RSN Fundraising Banner
Pro-Trump Conspiracy Theorists Are Taking Over State Republican Parties
Written by <a href="index.php?option=com_comprofiler&task=userProfile&user=52386"><span class="small">Cameron Joseph, VICE</span></a>   
Saturday, 22 May 2021 08:22

Joseph writes: "The Republican Party chairs of Texas and Wyoming have flirted with secession from the United States. Oklahoma's Republican chair has called Islam a 'cancer.'"

QAnon activists. (photo: Robin Rayne/Shutterstock)
QAnon activists. (photo: Robin Rayne/Shutterstock)

Pro-Trump Conspiracy Theorists Are Taking Over State Republican Parties

By Cameron Joseph, VICE

22 May 21

A VICE News review of public positions of all 50 GOP state chairs shows a growing number of conspiracists winning control of state party chairmanships.

he Republican Party chairs of Texas and Wyoming have flirted with secession from the United States. Oklahoma’s Republican chair has called Islam a “cancer.” The Oregon GOP called the Capitol insurrection a “false flag” operation. And at least 19 Republican state chairs—including most of the ones in key swing states—publicly pushed former President Trump’s big lie about the election.

A VICE News review of public positions of all 50 GOP state chairs shows a significant number are openly pushing conspiracy theories, spouting unhinged rhetoric, and actively undermining voters’ trust in democracy. That includes the chairs of nearly every swing state in the U.S. And the trend is accelerating: Many of the most extreme chairs just won their chairmanships or have been reelected since Trump left office four months ago, a number of them with his explicit endorsement.

Liz Cheney’s ouster from GOP party leadership showed how much Trump retains his stranglehold on the GOP on the national stage. But the overwhelming wins by Trump loyalists in the first widespread internal Republican elections since Trump left office, albeit in small contests chosen by a hardcore, activist subset of the GOP base, show that his conspiratorial claims about the election run even deeper in the states than in Washington—and will guide the grassroots for years to come.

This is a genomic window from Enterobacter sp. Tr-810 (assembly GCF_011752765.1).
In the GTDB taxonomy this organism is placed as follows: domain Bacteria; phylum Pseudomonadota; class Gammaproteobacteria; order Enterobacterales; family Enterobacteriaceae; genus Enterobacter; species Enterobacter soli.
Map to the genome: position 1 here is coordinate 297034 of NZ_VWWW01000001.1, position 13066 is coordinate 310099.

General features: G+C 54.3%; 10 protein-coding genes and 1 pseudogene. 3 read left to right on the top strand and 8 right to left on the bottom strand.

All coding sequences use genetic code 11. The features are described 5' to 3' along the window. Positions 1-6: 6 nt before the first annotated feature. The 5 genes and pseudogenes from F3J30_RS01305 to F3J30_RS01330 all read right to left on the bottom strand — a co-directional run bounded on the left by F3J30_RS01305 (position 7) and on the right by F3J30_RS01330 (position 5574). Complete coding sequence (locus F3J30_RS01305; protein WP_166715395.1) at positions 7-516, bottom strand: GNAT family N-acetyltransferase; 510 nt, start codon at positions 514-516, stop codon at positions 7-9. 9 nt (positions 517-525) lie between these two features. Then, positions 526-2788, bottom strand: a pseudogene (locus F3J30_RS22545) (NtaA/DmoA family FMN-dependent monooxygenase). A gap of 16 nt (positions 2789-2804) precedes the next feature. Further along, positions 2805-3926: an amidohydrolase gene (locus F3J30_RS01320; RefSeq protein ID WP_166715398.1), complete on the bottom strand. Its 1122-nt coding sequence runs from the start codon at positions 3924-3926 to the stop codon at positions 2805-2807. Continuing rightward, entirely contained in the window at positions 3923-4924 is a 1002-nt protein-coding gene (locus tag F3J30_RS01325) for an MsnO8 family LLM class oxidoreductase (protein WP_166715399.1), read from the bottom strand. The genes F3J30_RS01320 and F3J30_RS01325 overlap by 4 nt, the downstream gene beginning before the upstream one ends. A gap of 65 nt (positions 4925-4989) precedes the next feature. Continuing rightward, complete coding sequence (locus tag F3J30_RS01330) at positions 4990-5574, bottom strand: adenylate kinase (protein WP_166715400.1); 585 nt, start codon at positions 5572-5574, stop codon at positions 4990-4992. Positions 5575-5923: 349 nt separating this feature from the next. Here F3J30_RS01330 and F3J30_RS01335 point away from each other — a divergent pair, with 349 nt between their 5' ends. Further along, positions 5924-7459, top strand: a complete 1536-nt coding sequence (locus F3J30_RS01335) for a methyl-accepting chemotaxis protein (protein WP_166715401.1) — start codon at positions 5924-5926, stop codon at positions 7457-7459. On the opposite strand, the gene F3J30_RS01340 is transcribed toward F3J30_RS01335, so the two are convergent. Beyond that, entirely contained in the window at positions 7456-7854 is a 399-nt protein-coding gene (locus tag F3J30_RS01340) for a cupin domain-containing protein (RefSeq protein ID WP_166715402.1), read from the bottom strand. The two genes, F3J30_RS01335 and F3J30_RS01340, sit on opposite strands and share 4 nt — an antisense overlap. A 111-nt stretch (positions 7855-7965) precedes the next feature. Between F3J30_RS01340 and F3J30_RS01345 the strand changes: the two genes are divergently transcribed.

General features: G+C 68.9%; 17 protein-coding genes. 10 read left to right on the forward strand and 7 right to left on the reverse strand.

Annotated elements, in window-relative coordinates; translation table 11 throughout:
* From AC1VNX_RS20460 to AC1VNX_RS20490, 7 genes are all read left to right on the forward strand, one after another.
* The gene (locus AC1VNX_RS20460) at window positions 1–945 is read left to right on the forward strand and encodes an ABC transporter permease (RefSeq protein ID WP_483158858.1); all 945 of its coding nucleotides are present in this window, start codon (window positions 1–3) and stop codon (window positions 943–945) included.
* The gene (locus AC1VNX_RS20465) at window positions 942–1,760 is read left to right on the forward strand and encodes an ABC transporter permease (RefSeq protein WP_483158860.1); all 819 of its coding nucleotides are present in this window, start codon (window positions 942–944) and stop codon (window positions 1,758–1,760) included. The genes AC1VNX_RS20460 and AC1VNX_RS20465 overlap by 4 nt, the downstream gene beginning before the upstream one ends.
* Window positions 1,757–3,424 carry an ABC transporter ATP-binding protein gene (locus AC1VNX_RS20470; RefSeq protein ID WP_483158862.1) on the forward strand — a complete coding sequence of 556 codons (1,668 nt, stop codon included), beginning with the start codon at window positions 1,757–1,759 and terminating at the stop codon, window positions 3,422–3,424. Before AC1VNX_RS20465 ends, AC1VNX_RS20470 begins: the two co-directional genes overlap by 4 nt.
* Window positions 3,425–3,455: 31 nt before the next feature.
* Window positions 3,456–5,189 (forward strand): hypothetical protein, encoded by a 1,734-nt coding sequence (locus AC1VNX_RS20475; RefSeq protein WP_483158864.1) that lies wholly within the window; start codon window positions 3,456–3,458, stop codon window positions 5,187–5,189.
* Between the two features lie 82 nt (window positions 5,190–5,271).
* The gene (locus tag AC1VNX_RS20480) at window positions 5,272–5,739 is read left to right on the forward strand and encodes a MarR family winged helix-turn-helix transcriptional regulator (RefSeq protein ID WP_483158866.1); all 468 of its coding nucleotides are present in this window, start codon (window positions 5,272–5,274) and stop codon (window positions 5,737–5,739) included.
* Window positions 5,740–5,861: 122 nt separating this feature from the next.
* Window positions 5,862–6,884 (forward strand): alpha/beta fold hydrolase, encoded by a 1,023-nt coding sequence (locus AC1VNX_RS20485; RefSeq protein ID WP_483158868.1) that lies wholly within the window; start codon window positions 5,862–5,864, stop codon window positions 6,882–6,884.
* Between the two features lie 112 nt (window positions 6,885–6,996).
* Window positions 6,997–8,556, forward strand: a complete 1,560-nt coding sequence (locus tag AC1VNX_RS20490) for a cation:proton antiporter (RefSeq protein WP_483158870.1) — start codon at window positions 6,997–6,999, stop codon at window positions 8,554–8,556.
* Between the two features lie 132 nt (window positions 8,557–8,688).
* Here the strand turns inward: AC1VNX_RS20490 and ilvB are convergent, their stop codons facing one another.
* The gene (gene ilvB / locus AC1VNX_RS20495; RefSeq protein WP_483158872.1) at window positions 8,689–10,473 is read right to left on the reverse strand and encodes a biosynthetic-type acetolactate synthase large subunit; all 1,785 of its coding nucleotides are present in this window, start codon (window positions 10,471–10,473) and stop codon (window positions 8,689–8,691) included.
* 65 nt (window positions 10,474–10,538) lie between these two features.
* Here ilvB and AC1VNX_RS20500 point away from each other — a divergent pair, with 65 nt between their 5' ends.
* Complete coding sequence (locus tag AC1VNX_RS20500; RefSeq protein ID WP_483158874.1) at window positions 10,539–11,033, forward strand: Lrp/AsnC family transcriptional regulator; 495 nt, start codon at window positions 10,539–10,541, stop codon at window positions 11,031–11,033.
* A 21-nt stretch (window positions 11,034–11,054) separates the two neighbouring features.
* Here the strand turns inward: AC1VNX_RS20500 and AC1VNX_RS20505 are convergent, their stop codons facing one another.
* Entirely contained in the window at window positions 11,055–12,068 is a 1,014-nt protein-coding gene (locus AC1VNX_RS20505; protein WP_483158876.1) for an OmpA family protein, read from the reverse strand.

“I don’t know why people are sitting around expecting that somehow this is going to fix itself,” said Michael Steele, the Republican National Committee’s national chairman from 2009-2011 and a fierce Trump critic. “It won’t fix itself because Donald Trump won’t allow it to be fixed. And people who back Donald Trump and all the stuff that comes with it, they think they're right, they think this is working, they think this is what a party should be like.”

“I don’t know why people are sitting around expecting that somehow this is going to fix itself.”

Former GOP officials say it was entirely predictable that the state parties would get Trumpier while he was president, but found it notable that the trend has continued since he left office.

“I don’t think we’re in the post-Trump era yet. I don’t think there’s any question that he’s still the most popular face in the Republican Party. His endorsement matters,” said John Whitbeck, who chaired the Virginia Republican Party from 2015-2018. “The culture of the Trump era remains the primary dynamic in the party, and I don’t know when that’s going to end.”

The most common and pernicious conspiracy pushed by state party chairs is the one that’s come to define the Republican Party: the big lie that the 2020 election was rigged against Trump and marred by widespread voting fraud. A significant plurality have publicly undermined voters’ trust in their elections, and those chairs who aren’t explicitly repeating his lies have pointedly refused to dispute them, while pushing “election integrity” measures to make it harder to vote.

They’ve supported moves to censure their own members of Congress who voted to impeach Trump, a ceremonial shaming that’s taken place from Alaska to Louisiana to North Carolina to Ohio to Wyoming. And while a handful of chairs sought to push back against the party’s drift further into conspiracy-mongering, others are pushing hard in the opposite direction, using their chairmanships to promote unhinged conspiracy theories.

It’s coming from the top down, too. The Republican National Committee launched an “Election Integrity Commission” in February. RNC chair Ronna Romney McDaniel argued that states’ efforts to expand mail voting during the coronavirus pandemic “brought chaos and uncertainty to our sacred democratic processes,” and promised the RNC would advocate for “best practices to ensure that future elections are free, fair, and transparent,” lending support to state GOP lawmakers’ moves to add requirements to the voting process.

Of the six GOP state party chairs serving on the commission, just one has come close to acknowledging the legitimacy of Biden’s 2020 victory—South Carolina chair Drew McKissick, who with Trump’s endorsement just warded off a challenge from QAnon-touting lawyer Lin Wood. Three others on the commission pushed Trump’s claims that the election was stolen from him or argued the election wasn’t settled even after the Electoral College had voted to officially cement it in mid-December.